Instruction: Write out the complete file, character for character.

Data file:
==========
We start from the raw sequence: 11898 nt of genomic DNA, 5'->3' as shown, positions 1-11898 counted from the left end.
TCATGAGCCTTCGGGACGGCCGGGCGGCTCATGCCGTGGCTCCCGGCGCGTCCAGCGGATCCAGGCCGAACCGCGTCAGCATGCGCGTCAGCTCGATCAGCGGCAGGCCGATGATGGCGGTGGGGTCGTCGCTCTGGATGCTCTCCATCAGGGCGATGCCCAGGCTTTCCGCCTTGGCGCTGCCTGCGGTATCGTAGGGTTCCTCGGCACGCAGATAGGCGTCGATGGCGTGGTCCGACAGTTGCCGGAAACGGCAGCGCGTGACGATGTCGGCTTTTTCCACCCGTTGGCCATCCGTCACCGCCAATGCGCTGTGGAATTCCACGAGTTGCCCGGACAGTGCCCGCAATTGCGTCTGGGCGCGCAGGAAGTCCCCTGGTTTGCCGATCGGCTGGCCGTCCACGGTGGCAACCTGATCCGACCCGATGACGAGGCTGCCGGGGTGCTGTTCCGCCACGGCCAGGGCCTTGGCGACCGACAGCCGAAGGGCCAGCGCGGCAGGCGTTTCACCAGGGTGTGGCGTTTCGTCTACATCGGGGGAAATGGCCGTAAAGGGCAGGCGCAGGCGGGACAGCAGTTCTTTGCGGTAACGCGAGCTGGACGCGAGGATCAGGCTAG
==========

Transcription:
We start from the raw sequence: 11898 nt of genomic DNA, 5'->3' as shown, positions 1-11898 counted from the left end.
TCATGAGCCTTCGGGACGGCCGGGCGGCTCATGCCGTGGCTCCCGGCGCGTCCAGCGGATCCAGGCCGAACCGCGTCAGCATGCGCGTCAGCTCGATCAGCGGCAGGCCGATGATGGCGGTGGGGTCGTCGCTCTGGATGCTCTCCATCAGGGCGATGCCCAGGCTTTCCGCCTTGGCGCTGCCTGCGGTATCGTAGGGTTCCTCGGCACGCAGATAGGCGTCGATGGCGTGGTCCGACAGTTGCCGGAAACGGCAGCGCGTGACGATGTCGGCTTTTTCCACCCGTTGGCCATCCGTCACCGCCAATGCGCTGTGGAATTCCACGAGTTGCCCGGACAGTGCCCGCAATTGCGTCTGGGCGCGCAGGAAGTCCCCTGGTTTGCCGATCGGCTGGCCGTCCACGGTGGCAACCTGATCCGACCCGATGACGAGGCTGCCGGGGTGCTGTTCCGCCACGGCCAGGGCCTTGGCGACCGACAGCCGAAGGGCCAGCGCGGCAGGCGTTTCACCAGGGTGTGGCGTTTCGTCTACATCGGGGGAAATGGCCGTAAAGGGCAGGCGCAGGCGGGACAGCAGTTCTTTGCGGTAACGCGAGCTGGACGCGAGGATCAGGCTAG